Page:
There are primarily two types of methods of constructing the various emissive displays (100, 200, 300, 500, 600, 700, 900) of the present invention. In a first build-type or “standard build”, successive layers are applied to an opaque or non-transmissive substrate 105 (with or without one or more sealing layer(s)), with light being emitted through the top layer of the standard build. In other embodiments referred to as a second build-type or “reverse build”, successive layers are applied in reverse order to a clear or otherwise optically transmissive substrate 105, with light being emitted through the substrate layer of the reverse build. For example, polyvinyl chloride or other polymers may be utilized as substrates for a “reverse build”, with a clear substrate forming a top layer, and all remaining layers applied in a reverse order, such that the first conductive layer (e.g., 110) is applied last or next to last (followed by a protective coating). Such reverse build embodiments allow for attachment using the transmissive side of the apparatus, such as to attach to a window and view the display through the window.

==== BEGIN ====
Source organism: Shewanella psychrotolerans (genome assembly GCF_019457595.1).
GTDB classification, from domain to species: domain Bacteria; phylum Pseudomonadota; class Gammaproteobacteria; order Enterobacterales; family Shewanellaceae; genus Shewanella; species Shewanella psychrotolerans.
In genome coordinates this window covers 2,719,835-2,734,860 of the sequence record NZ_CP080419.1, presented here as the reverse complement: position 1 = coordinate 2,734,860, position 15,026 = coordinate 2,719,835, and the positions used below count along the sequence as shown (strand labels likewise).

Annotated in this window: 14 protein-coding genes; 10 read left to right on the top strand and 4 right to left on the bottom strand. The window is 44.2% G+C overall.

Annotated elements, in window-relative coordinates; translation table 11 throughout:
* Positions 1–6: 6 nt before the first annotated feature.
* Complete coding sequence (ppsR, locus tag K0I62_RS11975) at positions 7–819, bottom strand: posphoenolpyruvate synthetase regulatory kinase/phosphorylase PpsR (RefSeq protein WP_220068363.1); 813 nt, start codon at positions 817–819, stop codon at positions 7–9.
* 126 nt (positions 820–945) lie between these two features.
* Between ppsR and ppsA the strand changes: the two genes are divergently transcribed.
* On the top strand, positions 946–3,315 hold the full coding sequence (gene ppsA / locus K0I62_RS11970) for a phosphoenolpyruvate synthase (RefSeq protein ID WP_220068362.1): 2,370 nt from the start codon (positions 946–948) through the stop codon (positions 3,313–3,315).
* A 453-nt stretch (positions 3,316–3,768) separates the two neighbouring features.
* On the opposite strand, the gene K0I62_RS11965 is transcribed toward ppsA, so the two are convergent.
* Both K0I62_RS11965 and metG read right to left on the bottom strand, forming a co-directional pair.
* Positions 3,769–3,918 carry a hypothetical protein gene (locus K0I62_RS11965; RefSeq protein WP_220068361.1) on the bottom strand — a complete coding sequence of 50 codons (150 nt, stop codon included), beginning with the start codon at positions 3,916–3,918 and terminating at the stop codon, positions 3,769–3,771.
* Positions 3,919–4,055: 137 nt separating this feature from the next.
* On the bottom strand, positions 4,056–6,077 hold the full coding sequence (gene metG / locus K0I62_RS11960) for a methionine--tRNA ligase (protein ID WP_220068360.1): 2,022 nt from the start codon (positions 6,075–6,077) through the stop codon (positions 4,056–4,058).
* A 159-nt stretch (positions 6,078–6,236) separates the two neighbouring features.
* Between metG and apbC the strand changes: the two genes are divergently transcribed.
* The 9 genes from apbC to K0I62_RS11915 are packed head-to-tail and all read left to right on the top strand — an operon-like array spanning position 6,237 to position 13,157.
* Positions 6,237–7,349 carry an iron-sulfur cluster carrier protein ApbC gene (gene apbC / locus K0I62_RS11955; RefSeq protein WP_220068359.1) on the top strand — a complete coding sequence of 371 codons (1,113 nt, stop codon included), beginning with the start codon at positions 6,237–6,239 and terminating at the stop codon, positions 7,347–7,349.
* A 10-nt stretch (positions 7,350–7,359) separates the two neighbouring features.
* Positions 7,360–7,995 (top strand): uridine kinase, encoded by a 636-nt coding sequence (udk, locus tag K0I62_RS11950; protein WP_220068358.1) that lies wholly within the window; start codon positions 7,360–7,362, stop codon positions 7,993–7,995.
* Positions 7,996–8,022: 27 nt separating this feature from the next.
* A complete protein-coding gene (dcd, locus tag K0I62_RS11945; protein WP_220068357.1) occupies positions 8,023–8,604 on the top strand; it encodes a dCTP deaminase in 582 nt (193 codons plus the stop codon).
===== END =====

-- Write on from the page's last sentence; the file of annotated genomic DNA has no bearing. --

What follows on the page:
The first conductive layer 110 may then be printed or coated, in any selected configuration or design, onto the substrate 105, forming one or more electrodes utilized to provide energy or power to one or more selected portions of the emissive layer 115 (such as the entire area of the emissive layer 115 or selected pixels within the emissive layer 115). The first conductive layer 110 may be created in any selected shape to have corresponding illumination, such as in a plurality of separate, electrically isolated strips (e.g., as in the second through fifth embodiments discussed below), to provide row or column selection, for discrete pixel illumination, or as a plurality of small dots for individual pixel selection, or as one or more sheets or sections, to provide illumination of one or more sections of the emissive layer 115, as in FIG. 1. For example, a plurality of first conductive layers 110 may be created to illuminate different sections of the display independently of each other, such as in any selected sequence or pattern. The thickness (or depth) of the first conductive layer 110 is not particularly sensitive or significant and may be empirically determined based upon the selected material and application process, requiring only sufficient thickness to conduct electricity and not have open circuits or other unwanted conduction gaps, while concomitantly maintaining the desired aspect ratio or thickness of the finished apparatus 100.